Hospitals are under pressure from Medicare to curb readmissions. Yet, once a patient is discharged, they are outside of the control of the provider. Correlations between social-economic factors have already been linked to readmissions. And, as further studies are done, identification of social-economic elements may help hospitals identify those most at risk. These factors influence behavior and also cause miscommunication by the simple fact that everyone’s life experience colors the way they view and move through the world.nurse with doctor sm

Here’s my personal story. I had a nephrectomy several years ago and was in the hospital for three days. When my urologist was giving me my discharge instructions, he told me that I needed to walk and not just lie on the couch. So upon returning to my home, I talked my neighbor and good friend into walking with me. I could barely sit up by myself, let alone walk, but we went to the end of the street and back, which was about a mile. It was slow going and painful, but we did it again for the next 4 days with my neighbor saying, “I don’t think you should be doing this,” the whole time and me replying that my doctor told me to walk. She made me promise to ask him about this during my follow-up appointment.

At my follow-up appointment, I mentioned my daily walk to my physician. He was horrified that I’d been outside in December shuffling a mile or so a day right after major surgery. He had meant he wanted me to walk to the living room or kitchen or otherwise move occasionally, not hike the neighborhood! I’m a smart girl, but my urologist and I still had a disconnect based on the social factors of age and lifestyle. He told me what he tells any patient after a nephrectomy. But as a runner who exercises frequently, “walk” had a different meaning to me than it does for most of his patients who are much older and probably more sedate. Luckily, our miscommunication did not cause a readmission or complication, but under different circumstances the outcome might have been different. This experience demonstrated to me how easily discharge instructions and other medical information can be misunderstood.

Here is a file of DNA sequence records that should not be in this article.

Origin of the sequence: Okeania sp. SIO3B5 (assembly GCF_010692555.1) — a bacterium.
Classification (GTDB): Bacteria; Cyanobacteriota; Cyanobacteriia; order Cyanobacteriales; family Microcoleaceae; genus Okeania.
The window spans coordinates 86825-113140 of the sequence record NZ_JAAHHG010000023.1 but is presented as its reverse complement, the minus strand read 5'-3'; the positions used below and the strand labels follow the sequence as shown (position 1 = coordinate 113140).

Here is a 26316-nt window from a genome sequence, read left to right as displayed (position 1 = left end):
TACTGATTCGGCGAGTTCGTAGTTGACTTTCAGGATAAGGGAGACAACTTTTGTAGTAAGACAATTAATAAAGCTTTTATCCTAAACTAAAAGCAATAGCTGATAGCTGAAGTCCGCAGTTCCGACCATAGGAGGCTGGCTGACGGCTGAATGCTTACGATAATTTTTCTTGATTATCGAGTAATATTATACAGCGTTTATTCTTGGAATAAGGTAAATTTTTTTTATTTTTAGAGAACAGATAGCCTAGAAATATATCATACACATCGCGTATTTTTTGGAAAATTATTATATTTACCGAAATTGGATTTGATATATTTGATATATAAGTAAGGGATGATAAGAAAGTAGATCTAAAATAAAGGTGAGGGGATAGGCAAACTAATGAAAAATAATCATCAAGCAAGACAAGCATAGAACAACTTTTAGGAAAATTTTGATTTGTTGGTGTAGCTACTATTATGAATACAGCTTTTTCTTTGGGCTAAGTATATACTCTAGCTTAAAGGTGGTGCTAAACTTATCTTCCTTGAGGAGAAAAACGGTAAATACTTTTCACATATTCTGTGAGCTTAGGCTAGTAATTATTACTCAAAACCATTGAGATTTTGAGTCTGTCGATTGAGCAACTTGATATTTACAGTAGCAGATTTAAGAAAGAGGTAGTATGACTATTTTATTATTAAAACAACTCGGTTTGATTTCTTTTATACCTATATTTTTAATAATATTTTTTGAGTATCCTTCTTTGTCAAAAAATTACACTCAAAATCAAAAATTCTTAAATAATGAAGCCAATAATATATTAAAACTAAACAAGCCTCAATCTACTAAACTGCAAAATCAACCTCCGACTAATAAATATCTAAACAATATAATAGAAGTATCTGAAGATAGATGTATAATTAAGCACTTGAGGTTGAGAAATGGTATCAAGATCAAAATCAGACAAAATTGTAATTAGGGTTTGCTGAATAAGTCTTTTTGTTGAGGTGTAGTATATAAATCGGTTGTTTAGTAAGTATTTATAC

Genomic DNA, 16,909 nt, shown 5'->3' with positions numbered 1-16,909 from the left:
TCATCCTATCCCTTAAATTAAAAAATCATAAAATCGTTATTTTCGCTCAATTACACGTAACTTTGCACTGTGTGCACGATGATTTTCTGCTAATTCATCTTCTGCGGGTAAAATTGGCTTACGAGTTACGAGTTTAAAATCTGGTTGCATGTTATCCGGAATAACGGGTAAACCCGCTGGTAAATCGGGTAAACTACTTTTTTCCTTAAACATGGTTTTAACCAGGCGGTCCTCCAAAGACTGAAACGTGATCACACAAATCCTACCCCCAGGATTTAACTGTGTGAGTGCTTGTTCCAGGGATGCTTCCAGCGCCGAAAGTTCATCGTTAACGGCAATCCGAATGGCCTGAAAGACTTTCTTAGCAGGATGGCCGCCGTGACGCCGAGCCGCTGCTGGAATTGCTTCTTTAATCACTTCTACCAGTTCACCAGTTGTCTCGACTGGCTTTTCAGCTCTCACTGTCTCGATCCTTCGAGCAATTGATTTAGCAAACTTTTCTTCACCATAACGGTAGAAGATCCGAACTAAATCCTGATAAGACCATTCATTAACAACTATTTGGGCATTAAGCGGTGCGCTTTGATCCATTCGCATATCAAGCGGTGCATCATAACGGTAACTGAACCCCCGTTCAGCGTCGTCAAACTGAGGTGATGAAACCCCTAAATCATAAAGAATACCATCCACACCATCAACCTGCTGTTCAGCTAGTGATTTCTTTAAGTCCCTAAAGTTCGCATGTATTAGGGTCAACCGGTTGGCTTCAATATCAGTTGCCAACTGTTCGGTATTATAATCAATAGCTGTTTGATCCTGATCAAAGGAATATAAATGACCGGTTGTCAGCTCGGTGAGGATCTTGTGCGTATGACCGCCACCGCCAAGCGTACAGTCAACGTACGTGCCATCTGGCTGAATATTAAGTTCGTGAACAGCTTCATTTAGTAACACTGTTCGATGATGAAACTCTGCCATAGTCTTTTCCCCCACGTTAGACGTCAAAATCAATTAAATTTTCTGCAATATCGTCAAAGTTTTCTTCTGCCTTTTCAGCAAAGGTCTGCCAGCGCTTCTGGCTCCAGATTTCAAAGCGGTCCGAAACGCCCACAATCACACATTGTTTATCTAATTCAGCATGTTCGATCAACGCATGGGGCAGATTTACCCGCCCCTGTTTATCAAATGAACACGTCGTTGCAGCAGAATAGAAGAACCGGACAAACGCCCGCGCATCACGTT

While providers are implementing various discharge programs to ensure compliance and prevent re-admission, many of them are only focused on the higher risk patient and a life style assessment may not be part of that program. A post discharge call back program can initiate contact with all patients, not just those at risk. On the day I received my post discharge instructions, I thought I knew exactly what my doctor’s orders were, yet I was way off the mark and all because of my interpretation of the word walk. If a patient representative or nurse had called me the day after surgery and inquired about my compliance, I would have reported my trek and received corrected instruction the day after my hospital discharge instead of a week later.

Post discharge and readmission prevention programs can review care plans for compliance, determine and escalate a need for intervention and schedule follow-up calls. Outsourcing these types of patient experience and engagement programs often makes sense for a hospital whose staff doesn’t have the time or resources to initiate such a task. Thorough post discharge calls take time and sometimes multiple calls must be made to make contact, which can be very hard on in-house staff. Outsourced medical call centers already have the staff and technology in place to implement patient engagement programs easily and efficiently. And with the stakes as high as they are now, reaching out to newly discharged patients makes sense if for no other reason than to find out if they understand their doctor’s instructions.

 

Wendy Smith

Wendy Smith

By |December 7, 2012|Blog, Patient Engagement|Comments Off on It Depends On What “Is” Is